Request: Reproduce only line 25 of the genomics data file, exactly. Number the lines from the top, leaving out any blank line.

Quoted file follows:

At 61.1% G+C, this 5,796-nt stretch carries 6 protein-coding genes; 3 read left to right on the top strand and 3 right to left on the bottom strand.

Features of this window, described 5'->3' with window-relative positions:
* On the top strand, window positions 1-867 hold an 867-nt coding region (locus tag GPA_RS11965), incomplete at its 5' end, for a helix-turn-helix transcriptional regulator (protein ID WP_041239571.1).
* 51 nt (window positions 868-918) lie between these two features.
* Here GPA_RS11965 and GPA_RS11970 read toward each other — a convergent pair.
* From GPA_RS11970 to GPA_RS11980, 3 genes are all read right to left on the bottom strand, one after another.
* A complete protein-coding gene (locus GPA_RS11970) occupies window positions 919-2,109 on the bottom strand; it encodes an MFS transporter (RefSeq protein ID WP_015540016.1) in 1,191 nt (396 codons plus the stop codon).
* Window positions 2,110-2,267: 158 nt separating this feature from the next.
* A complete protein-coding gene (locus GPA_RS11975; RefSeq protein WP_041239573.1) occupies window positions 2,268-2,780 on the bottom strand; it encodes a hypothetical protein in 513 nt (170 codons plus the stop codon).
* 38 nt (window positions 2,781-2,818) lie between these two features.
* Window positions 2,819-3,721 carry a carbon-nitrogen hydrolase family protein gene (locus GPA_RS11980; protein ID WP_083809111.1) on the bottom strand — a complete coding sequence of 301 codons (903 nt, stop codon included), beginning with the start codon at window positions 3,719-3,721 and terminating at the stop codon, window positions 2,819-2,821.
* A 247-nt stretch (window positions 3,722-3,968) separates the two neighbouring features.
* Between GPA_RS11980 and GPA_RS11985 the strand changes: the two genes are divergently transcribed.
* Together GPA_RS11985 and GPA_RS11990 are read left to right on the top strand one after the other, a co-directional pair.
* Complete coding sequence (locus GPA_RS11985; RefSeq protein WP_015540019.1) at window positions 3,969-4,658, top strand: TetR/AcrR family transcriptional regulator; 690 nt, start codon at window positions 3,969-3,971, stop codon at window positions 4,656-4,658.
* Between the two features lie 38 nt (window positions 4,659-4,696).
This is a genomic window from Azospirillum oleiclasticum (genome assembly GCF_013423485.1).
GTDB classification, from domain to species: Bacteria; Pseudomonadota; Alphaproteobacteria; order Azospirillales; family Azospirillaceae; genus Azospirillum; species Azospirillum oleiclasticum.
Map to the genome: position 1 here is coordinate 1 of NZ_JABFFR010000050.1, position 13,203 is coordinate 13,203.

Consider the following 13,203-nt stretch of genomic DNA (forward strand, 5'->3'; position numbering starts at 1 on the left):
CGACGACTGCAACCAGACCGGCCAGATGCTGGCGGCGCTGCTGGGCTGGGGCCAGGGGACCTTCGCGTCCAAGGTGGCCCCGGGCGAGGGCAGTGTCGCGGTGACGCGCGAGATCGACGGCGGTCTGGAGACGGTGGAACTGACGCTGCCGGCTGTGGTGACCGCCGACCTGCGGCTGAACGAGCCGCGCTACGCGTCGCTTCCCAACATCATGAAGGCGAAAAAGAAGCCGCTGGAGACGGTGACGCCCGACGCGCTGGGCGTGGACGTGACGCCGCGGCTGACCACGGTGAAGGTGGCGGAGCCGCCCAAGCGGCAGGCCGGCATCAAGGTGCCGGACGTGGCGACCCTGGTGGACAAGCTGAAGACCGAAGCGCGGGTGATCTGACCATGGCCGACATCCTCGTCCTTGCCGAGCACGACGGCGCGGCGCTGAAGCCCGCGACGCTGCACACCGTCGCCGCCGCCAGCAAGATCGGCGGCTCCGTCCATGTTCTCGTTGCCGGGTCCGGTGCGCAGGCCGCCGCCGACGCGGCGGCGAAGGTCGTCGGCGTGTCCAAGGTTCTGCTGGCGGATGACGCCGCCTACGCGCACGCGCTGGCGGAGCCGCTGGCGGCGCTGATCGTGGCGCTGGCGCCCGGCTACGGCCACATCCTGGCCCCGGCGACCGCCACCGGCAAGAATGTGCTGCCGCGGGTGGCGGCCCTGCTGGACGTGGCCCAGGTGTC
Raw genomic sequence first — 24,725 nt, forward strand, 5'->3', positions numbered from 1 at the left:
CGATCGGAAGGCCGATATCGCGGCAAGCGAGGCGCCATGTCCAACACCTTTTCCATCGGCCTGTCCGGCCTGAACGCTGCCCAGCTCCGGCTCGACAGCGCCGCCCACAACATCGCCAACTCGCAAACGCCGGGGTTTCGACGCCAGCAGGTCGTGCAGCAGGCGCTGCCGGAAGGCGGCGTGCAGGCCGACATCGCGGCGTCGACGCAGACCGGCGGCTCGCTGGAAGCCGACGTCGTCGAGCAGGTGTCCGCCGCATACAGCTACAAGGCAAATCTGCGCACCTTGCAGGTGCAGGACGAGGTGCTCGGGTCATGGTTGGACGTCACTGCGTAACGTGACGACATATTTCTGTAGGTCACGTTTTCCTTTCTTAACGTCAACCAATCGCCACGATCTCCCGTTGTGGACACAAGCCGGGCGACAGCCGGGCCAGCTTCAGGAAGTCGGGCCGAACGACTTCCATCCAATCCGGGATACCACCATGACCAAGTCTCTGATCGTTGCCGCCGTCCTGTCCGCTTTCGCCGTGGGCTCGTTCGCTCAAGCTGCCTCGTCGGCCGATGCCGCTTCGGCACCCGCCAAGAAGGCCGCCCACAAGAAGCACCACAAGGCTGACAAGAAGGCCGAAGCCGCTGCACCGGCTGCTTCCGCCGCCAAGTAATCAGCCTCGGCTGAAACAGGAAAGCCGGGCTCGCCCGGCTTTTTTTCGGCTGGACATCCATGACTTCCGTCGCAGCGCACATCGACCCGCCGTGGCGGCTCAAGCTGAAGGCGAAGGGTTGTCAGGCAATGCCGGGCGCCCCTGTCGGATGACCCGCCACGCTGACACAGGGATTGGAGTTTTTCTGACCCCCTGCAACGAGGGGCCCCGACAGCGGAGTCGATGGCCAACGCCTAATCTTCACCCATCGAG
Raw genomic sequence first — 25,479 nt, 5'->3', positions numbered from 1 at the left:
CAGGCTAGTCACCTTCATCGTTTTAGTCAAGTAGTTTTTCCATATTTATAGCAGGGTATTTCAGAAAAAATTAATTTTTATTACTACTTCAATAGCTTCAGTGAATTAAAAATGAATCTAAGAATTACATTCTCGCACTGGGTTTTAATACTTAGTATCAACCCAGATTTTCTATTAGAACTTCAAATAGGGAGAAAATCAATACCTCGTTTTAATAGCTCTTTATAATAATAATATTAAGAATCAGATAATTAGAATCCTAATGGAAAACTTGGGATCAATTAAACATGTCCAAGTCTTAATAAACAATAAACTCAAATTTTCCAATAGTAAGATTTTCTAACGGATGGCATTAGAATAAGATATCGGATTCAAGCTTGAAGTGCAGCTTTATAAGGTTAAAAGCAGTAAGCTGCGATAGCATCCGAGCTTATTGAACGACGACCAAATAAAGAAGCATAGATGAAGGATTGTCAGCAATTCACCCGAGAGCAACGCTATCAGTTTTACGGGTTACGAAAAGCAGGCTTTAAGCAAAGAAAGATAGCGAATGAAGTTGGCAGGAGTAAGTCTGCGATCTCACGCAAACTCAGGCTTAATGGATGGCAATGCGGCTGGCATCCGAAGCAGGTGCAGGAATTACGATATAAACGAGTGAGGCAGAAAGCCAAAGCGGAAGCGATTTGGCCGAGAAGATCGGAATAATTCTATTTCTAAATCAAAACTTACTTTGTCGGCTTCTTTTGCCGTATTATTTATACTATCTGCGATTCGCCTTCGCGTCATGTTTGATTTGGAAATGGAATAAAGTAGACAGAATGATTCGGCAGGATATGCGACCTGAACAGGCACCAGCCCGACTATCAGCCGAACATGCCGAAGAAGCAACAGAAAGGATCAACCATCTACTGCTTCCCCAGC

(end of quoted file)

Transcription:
CAGGCTAGTCACCTTCATCGTTTTAGTCAAGTAGTTTTTCCATATTTATAGCAGGGTATTTCAGAAAAAATTAATTTTTATTACTACTTCAATAGCTTCAGTGAATTAAAAATGAATCTAAGAATTACATTCTCGCACTGGGTTTTAATACTTAGTATCAACCCAGATTTTCTATTAGAACTTCAAATAGGGAGAAAATCAATACCTCGTTTTAATAGCTCTTTATAATAATAATATTAAGAATCAGATAATTAGAATCCTAATGGAAAACTTGGGATCAATTAAACATGTCCAAGTCTTAATAAACAATAAACTCAAATTTTCCAATAGTAAGATTTTCTAACGGATGGCATTAGAATAAGATATCGGATTCAAGCTTGAAGTGCAGCTTTATAAGGTTAAAAGCAGTAAGCTGCGATAGCATCCGAGCTTATTGAACGACGACCAAATAAAGAAGCATAGATGAAGGATTGTCAGCAATTCACCCGAGAGCAACGCTATCAGTTTTACGGGTTACGAAAAGCAGGCTTTAAGCAAAGAAAGATAGCGAATGAAGTTGGCAGGAGTAAGTCTGCGATCTCACGCAAACTCAGGCTTAATGGATGGCAATGCGGCTGGCATCCGAAGCAGGTGCAGGAATTACGATATAAACGAGTGAGGCAGAAAGCCAAAGCGGAAGCGATTTGGCCGAGAAGATCGGAATAATTCTATTTCTAAATCAAAACTTACTTTGTCGGCTTCTTTTGCCGTATTATTTATACTATCTGCGATTCGCCTTCGCGTCATGTTTGATTTGGAAATGGAATAAAGTAGACAGAATGATTCGGCAGGATATGCGACCTGAACAGGCACCAGCCCGACTATCAGCCGAACATGCCGAAGAAGCAACAGAAAGGATCAACCATCTACTGCTTCCCCAGC